They are in a mixture of rags, dirty clothes and failing coveralls with flip flops or leather dress shoes. Some have rubber rain-type boots and I can only imagine what their feet must feel like after wearing them all day. The electrical panel is open, sawdust is a foot thick on the ground in places and the machines are at least as old as I am. I guess that tarp covered workshop is home to four different businesses. They make attractive furniture that will be  exported to the Congo twenty five miles across the lake. I negotiated a price for eighty feet of hardwood 1” x 6” and eight pieces of rafter material, cut to our specs, planed smooth and delivered for the equal of $37.00 U.S. dollars.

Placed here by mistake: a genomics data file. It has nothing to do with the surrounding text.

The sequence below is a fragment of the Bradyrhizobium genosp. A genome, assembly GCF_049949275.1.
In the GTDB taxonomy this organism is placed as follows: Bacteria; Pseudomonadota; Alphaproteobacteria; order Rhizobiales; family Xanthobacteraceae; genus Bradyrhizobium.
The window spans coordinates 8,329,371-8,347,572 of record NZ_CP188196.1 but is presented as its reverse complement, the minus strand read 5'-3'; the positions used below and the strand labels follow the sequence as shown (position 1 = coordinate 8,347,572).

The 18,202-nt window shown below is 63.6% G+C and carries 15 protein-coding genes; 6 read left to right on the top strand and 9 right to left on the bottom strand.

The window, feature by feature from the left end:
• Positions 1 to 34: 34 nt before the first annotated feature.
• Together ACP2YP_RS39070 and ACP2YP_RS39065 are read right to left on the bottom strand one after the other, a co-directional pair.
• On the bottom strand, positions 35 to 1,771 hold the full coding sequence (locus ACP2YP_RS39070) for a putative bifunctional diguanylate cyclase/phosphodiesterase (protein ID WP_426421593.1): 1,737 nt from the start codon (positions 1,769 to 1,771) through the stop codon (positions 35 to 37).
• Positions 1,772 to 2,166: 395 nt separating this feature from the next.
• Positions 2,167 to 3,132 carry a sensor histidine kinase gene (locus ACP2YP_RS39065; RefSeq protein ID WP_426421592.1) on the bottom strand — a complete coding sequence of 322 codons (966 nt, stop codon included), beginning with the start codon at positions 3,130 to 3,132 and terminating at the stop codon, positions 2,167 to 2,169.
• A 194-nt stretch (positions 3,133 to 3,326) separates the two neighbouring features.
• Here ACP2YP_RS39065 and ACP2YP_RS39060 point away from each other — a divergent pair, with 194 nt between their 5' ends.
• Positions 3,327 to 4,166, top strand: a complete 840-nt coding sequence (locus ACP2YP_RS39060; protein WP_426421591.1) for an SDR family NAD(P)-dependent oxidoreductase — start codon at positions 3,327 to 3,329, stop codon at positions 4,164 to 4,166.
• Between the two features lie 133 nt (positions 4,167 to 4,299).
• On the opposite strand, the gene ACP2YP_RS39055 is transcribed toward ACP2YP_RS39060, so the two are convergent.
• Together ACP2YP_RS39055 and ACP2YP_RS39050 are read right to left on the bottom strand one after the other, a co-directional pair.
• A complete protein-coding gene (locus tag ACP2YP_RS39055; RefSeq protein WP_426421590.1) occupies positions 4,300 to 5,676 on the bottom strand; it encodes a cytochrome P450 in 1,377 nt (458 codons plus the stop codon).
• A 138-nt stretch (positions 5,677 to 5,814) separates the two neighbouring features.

A curious group watched us work all day. We had to break to get one of our “ ladders “ welded. It was hard dirty work. The pastor showed up and despite what we were expecting he was grateful for what we were doing, however we were doing it. At first he had said, “ I have a metal roof, I want metal gutters and two tanks, and gutters on both sides of the building. Larry, the consummate negotiator and diplomat fixed that and we asked the pastor enough questions that he felt like we were respecting his church and opinions, then he left.
We finished the day at the Bethany Hotel sipping coffee and chatting with our various families via skype and now I am in the dining room awaiting the dreaded Sombasa diner. Sombasa are little sardine sized fish that you eat whole with the head tail guts and all. The sunset was spectacular and once again electrical storms light the sky over the Congo. ( ps, the sombasa were great. They are deep fried and tasted like sweet French fries )